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Golden Time (2013) Subtitles

Make sure that everything is actually subtitled. Often you see games where cutscenes are subtitled and the gameplay isn't or vice versa. Sometimes you cannot turn on the subtitles before the opening cinematic, which is not subtitled. And based on the data provided earlier that 60% of players use subtitles, it is wise to have them turned on by default. Or at the very least, have the ability to turn them on before an opening cinematic, like in Infamous.

Golden Time (2013) subtitles

Sometimes it is okay to forget about consistency in order to make a better product. For example, in the image above the developers used the font from the actual game to make subtitles. Consistency is good but in this case, the text's readability was hurt because of it.

The prevalence of the six-seconds rule may be rooted in the belief that fast subtitle speeds will not allow viewers to follow both the subtitles and the on-screen action [3]. However, how much time do viewers actually spend reading subtitles and watching the images? This can be assessed using the concepts of absolute reading time and proportional reading time [15]. Absolute reading time is measured in seconds and it is the actual time spent on reading the subtitle. For instance, a viewer can spend 4 seconds reading a subtitle displayed for 6 seconds, which leaves them 2 seconds to follow the on-screen action in the film. Proportional reading time is measured in percentages and is the proportion of the total subtitle display time during which the viewer is actually gazing at the subtitle. Thus, if a reader looks at the 6-second-subtitle for 4 seconds, their proportional reading time is 66%. Longer subtitle display times have been found to increase the absolute reading time but decrease the proportional reading time [15, 16]. On the one hand, this finding may suggest that longer subtitle display times can benefit viewers by giving them more time to follow the on-screen action. On the other hand, however, it is plausible that when faced with fast subtitles, viewers simply read them more efficiently and, ultimately, do not need longer display times.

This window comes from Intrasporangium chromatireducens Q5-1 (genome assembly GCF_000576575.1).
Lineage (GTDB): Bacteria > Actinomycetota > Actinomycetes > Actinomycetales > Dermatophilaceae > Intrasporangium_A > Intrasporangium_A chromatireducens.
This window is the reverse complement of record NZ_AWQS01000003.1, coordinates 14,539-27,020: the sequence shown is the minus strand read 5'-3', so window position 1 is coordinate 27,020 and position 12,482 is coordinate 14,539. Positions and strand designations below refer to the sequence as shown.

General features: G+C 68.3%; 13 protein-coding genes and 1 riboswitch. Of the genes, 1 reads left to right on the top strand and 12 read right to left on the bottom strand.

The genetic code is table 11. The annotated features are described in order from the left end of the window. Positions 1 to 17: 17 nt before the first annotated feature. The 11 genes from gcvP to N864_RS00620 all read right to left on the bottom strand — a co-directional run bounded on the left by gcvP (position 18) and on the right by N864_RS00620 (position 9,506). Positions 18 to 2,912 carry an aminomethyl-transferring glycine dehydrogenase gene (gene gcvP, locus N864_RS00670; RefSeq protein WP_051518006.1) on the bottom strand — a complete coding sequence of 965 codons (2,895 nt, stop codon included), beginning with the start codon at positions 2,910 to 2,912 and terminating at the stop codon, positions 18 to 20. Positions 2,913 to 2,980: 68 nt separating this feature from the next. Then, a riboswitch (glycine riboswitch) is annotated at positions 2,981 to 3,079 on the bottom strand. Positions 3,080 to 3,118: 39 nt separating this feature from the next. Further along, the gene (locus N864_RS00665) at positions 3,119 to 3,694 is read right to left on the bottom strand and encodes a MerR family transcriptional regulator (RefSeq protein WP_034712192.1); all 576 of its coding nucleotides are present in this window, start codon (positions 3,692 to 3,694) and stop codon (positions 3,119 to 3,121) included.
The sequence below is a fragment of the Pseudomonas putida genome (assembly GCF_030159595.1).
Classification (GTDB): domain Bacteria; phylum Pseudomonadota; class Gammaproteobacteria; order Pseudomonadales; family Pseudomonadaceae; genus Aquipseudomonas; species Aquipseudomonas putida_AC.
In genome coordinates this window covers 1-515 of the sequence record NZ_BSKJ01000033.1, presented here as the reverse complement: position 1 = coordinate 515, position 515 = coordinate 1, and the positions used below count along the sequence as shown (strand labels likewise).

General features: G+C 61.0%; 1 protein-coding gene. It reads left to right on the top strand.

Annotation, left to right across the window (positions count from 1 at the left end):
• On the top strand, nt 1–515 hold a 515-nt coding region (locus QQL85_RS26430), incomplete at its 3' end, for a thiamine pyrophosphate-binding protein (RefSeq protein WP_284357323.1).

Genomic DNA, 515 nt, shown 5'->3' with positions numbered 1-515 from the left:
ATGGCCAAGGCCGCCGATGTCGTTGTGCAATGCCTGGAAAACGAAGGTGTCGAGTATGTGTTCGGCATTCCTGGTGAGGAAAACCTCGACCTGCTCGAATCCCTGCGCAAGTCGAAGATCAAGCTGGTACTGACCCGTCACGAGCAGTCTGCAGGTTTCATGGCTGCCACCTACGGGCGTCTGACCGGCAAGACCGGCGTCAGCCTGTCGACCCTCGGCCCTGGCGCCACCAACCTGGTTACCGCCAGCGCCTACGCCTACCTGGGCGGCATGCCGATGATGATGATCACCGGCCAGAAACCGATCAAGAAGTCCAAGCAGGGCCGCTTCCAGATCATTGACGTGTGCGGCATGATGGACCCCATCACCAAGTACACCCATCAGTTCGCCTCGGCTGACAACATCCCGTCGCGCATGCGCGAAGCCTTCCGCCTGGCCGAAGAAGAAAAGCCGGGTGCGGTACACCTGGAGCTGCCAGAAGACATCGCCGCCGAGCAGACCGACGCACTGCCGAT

Despite our expectations prior to the study and the linguistic background of the participants, when asked about the preferred type of audiovisual translation, the vast majority stated they prefer subtitling. This, on the one hand, may reflect changes in audiovisual translation landscape, and on the other may be attributed to the fact that the participants were living in the UK at the time the study was carried out. Finally, the preference for a given type of translation is not synonymous with its prevalence in a country; this is to say that although some participants may prefer subtitles now, they still grew up in a non-subtitling country.

Subtitle speed had an effect on all eye tracking measures (Table 10). There were no interactions. Slower subtitles induced more fixations and higher mean fixation duration than faster subtitles. The absolute reading time was longest in the 12 cps condition, whereas the proportional reading time was highest in the 20 cps condition. Fig 1A shows that an increase in subtitle speeds resulted in an increase in the percentage of time spent in the subtitle area, relative to subtitle duration. Subtitles in the slowest condition (12 cps) triggered the largest number of revisits, which may mean that participants read the subtitle, looked at the scene and gazed back at the subtitle area, only to find the same subtitle there. We discovered a trend, depicted in Fig 1B, that the longer the subtitle duration, the more revisits to the subtitle area. When watching slow subtitles, viewers re-read two out of three subtitles, but when watching fast subtitles, they re-read about one in five.

Similarly to Experiment 1, we found the main effect of subtitle speed on all eye tracking measures (see Table 18). The slow subtitles induced more fixations than the fast ones. In all groups of participants, the mean fixation duration was lower in the 20 cps condition. Absolute reading time for the 20 cps condition was lower than the 12 cps condition. Proportional reading time, however, was higher for faster subtitles.

We also found a main effect of language in all eye tracking measures except for revisits (see Table 19). Spanish people made significantly more fixations on subtitles than English people, p = .001, 95% CI [.31, 1.46], and had a significantly longer mean fixation duration than Polish people, p = .025, 95% CI [2.73, 52.20]. They also dwelled the longest in the subtitle, as shown by their longest absolute reading time compared to the English, p = .007, 95% CI [49.88, 389.01] and to the Polish, p = .006, 95% CI [57.46, 413.62]. Their proportional reading time was longer than analogous time spent by English, p = .002, 95% CI [.03, .17] and Polish participants, p = .005, 95% CI [.02, .17], see Fig 6.

Segment Synopsis: Holland discusses where he parked his boat as a "crabber," the boat itself, and the fishing operation in which he was involved. He further talks about the crabbing industry in what he calls the "golden times."

It only took me about 2 days and now it is like a religion to me. I simply refuse to watch anything with subtitles. My wife is Japanese, and sometimes she starts watching a drama on youtube with subtitles. 041b061a72


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